In June 2021, thousands of Accredited Social Health Activist (ASHA) workers went on a strike for 35 days demanding a hike in their monthly honorarium and the status of permanent workers. On July 7, an eight-day long strike by close to 70,000 health workers ended after the Madhya Pradesh (MP) High Court ordered them to resume work from the next day and directed the state government to resolve the issue within two months by constituting a committee of four headed by the Chief Secretary. Among those striking included 40,000 permanent, 20,000 contractual health-workers and 10,000 nurses who had been hired during the Covid-19 pandemic by the National Health mission.
Since the outbreak of the COVID-19 pandemic in March 2020, the situation of workers in MP has been grim. Workers from different sectors – healthcare, education, transport, coal, cement – had been suffering even before the pandemic hit. In March 2021, data placed in Lok Sabha showed that the state has been home to the highest number of affected workers and closures in the last three years. It was reported that a total of 3,738 jobs were lost in MP, which constituted 75% of the affected workers.
Commenting on the issue, former General Secretary of the Centre of Indian Trade Unions (CITU), MP, Badal Saroj said, “There is no segment of the workers population that has not been affected by the pandemic. A vast majority of the working population in MP has suffered the loss of wages during the lockdown and job losses at a large scale. Self-employed workers such as blacksmiths, carpenters, electricians, plumbers, drivers etc. have still not been able to revive full activity. They were forced to take up other menial jobs that paid less than their previous work. Many of them have shifted from skilled labour to unskilled labour, where the competition was already very high. This has permanently damaged their economy and their sustainability.”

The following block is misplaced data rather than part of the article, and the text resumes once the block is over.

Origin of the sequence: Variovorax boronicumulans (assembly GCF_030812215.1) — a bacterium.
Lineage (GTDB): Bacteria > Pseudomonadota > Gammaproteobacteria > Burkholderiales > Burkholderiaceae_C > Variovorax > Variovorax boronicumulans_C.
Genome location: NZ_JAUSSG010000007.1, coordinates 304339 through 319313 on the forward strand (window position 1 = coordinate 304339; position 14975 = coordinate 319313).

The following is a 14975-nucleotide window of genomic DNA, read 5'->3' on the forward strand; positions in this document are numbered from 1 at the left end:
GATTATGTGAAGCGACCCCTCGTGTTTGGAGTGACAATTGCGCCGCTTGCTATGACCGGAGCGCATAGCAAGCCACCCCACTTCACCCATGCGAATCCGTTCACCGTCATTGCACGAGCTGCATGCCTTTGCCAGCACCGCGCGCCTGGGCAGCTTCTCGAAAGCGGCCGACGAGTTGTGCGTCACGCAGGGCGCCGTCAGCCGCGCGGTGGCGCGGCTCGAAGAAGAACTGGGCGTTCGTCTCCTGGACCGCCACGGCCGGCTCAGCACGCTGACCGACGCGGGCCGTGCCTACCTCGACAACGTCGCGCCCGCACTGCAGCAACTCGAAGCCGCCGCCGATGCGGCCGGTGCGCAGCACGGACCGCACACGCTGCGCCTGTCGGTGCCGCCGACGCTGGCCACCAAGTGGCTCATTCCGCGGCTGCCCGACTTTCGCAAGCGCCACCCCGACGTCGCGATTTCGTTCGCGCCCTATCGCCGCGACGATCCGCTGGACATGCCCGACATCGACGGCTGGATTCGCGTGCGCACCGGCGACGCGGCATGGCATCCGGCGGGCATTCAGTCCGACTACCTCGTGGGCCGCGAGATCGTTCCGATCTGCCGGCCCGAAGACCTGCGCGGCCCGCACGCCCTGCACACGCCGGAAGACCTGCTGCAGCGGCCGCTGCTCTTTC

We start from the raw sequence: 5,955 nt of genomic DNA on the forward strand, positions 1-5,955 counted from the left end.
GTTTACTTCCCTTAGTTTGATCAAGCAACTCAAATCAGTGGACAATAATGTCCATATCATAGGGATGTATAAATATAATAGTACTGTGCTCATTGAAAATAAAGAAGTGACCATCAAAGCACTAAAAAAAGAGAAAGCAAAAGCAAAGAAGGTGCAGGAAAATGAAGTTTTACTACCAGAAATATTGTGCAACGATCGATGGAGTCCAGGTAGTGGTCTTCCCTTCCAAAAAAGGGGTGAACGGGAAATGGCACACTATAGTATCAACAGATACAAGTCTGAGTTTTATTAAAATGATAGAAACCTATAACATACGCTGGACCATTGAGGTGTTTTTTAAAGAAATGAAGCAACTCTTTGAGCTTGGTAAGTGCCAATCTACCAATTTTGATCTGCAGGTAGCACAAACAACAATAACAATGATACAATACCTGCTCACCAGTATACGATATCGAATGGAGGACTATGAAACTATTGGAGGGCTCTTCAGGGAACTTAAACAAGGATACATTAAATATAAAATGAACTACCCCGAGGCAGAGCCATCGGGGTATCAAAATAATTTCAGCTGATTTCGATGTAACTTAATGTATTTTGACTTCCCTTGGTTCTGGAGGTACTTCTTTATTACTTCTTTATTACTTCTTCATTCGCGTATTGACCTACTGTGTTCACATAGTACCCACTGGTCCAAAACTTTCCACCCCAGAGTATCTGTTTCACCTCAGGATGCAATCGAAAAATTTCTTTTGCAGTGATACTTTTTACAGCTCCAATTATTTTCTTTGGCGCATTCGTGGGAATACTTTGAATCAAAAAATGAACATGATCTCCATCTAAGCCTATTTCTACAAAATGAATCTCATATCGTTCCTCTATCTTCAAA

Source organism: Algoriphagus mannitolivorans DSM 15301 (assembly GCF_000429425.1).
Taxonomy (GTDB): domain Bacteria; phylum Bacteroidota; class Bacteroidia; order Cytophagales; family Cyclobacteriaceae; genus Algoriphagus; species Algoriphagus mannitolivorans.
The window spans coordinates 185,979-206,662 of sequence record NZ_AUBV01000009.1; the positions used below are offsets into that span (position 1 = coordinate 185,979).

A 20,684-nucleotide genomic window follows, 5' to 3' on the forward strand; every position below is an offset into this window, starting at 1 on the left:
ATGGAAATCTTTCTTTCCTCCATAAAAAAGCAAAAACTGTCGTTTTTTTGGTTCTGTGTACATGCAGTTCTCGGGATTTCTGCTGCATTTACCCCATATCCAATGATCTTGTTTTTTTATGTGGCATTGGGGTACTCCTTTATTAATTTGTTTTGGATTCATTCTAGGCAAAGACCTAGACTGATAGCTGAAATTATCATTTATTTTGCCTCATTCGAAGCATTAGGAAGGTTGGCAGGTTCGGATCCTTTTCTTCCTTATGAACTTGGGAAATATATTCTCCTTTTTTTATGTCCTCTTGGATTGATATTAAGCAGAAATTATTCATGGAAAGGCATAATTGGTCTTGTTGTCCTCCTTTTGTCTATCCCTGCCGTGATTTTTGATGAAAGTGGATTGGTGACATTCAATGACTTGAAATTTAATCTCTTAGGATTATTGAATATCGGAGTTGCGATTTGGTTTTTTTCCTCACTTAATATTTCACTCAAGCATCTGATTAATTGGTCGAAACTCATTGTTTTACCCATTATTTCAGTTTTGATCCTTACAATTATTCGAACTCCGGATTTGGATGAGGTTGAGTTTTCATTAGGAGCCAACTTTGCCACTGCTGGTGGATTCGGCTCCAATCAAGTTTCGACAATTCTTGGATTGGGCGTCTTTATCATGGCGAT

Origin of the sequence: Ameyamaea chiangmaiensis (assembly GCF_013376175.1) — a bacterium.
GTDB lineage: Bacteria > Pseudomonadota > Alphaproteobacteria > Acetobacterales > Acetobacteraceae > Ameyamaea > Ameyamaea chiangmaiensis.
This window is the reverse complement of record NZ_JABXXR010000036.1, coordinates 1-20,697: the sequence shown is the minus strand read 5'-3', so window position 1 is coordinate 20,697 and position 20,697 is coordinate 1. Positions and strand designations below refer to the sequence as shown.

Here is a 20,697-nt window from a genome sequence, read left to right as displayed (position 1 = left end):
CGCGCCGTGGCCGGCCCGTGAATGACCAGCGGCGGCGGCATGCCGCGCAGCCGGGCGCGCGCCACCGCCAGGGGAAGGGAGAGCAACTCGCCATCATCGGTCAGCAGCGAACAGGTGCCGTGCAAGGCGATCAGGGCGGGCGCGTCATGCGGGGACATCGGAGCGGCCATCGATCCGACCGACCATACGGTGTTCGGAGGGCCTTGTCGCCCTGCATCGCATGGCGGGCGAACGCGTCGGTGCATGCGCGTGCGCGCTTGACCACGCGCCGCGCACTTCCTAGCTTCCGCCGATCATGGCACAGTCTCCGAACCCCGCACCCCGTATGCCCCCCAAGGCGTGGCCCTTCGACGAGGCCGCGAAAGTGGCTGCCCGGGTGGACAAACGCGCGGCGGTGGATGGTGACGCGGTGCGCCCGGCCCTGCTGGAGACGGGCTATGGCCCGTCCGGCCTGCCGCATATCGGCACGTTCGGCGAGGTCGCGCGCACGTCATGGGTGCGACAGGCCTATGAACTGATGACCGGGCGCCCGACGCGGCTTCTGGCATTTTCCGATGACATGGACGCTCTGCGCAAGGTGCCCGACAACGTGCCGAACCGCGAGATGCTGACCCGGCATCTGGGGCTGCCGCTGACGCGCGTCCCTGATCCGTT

Pramod Pradhan, General Secretary of CITU, MP explained that during the first lockdown, production activities were completely halted except for a few public sector enterprises. He added, “During that entire period, only permanent workers within the public sector received their wages. For example, in BHEL (Bharat Heavy Electricals Limited), around 3,500 permanent workers received their wages, whereas contract workers lost their jobs. Even after the unlock process started, they did not get their jobs back as the production activity has still not been completely revived. Whether from the organized sector or from the unorganised sector, workers have not received any compensation from the central government or the state government.”
Elaborating on the situation of the workers during the second lockdown in 2021, Pradhan said, “This time, production activities were not halted. But there were no arrangements made to ensure the safety and protection of workers. As a result of this was that even in a modern industry like BHEL, more than 34 permanent employees have succumbed to COVID-19.”
Data collected by the Welfare Board in South Eastern Coalfields Limited (SECL) shows that a total of 145 employees and two contract workers of SECL have succumbed to COVID-19. This data also suggests that around 13 dependants of the employees and workers at SECL have expired after contracting COVID-19. A member of the Welfare Board and president of Koyala Shramik Sangha (CITU), Mahesh Shrivastava clarified that the number of deaths of dependants could be much higher than the data suggests.
SECL is the largest coal producing company in India and is highly profitable. The company has 92 mines spread across Chhattisgarh and Madhya Pradesh. Retaining the top spot among Coal India Limited (CIL) in the financial year 2019-10, SECL contributed 25% of the total coal production of CIL.